The Mint Director had an idea what to do with the small supply of 1856 Flying Eagle cents. The idea was to pass them around official Washington to gain support for authorizing the new cents – something similar to what was done in 1974 when aluminum cents were passed out to officials for inspection, excepting that the aluminum cents were supposed to be returned. In 1856 the samples were simply given away, no request made that they be returned.

In fact, the 1856 Flying Eagle cent pattern giveaway worked, as on Feb. 21, 1857, a bill authorizing the new cents became law. With that, production could begin on a new era of smaller cents, and mintage of the small cents was begun in April.

One immediate change, other than size and composition, was that the new cents were to be made from planchets prepared by the Mint. Previously, planchets had been purchased from outside sources, most recently from a firm by the name of Crocker Brothers. Now, however, the Mint would be responsible for the planchets, and their ability was put to an immediate test.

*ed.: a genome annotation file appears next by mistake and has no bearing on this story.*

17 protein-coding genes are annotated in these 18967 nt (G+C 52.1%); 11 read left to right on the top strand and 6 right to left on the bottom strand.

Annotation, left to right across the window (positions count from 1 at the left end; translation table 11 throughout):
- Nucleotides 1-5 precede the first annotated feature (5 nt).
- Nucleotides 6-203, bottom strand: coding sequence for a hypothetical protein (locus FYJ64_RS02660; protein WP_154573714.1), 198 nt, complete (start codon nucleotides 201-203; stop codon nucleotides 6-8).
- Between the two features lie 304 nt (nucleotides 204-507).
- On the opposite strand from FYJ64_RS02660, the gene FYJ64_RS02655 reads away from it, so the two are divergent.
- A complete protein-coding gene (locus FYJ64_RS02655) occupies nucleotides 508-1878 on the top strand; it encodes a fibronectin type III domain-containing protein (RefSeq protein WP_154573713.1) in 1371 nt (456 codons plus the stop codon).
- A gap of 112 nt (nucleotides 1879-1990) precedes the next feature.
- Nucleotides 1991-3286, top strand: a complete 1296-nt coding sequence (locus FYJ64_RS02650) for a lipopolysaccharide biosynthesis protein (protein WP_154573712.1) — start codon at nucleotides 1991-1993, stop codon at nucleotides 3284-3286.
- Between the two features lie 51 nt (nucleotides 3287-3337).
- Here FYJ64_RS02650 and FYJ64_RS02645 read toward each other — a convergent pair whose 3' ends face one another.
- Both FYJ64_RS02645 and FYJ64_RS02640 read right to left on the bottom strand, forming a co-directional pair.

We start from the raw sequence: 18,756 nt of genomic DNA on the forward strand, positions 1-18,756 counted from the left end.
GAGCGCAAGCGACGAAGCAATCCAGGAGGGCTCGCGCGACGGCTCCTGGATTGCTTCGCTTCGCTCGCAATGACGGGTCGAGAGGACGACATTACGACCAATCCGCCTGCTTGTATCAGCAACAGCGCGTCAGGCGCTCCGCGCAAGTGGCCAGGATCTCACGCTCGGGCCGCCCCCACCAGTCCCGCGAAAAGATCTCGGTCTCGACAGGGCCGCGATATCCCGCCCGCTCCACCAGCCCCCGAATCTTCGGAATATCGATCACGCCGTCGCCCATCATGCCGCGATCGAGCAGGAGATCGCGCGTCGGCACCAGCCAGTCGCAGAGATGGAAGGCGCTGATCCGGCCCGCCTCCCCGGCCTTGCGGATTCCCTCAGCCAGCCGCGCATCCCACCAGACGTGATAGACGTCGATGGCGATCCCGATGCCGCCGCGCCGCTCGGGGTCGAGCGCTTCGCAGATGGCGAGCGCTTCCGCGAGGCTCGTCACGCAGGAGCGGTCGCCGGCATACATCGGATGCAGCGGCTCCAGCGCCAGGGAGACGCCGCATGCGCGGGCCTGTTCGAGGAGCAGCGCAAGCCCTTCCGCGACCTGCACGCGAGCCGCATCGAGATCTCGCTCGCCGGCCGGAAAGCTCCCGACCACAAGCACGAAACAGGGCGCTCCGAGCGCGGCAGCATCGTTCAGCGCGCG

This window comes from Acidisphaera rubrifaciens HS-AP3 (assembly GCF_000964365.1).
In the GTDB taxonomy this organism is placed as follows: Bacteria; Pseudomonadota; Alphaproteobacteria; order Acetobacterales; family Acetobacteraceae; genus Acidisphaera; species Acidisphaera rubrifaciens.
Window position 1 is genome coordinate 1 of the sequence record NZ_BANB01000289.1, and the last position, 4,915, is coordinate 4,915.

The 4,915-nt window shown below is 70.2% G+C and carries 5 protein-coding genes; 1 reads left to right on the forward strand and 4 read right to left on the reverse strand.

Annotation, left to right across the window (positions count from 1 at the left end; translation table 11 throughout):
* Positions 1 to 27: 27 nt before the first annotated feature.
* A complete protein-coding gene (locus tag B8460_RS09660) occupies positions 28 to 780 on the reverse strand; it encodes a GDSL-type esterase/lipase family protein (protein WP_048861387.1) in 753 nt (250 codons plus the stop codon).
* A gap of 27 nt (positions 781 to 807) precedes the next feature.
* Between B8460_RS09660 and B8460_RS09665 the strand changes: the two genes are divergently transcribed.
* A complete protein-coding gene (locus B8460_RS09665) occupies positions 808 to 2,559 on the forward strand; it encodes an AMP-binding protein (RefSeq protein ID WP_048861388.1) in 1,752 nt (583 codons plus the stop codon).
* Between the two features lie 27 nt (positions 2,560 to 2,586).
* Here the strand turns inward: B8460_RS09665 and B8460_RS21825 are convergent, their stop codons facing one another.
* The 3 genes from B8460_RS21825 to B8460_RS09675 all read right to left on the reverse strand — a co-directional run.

It was decided to stockpile the new cents until May 25. That turned out to be a wise decision, but even then supplies were not really adequate. Under the terms of the law authorizing the new cents, the public was allowed to exchange old coppers as well as Spanish or Mexican silver, as at the time there was still a significant amount of foreign silver in circulation. Few could have imagined how popular the idea of trading old coppers and foreign silver would prove to be. Snowden phrased it well, writing the Treasury secretary regarding the first day of the new cent: “The demand for them is enormous.” On that day nearly three million of the new cents were released.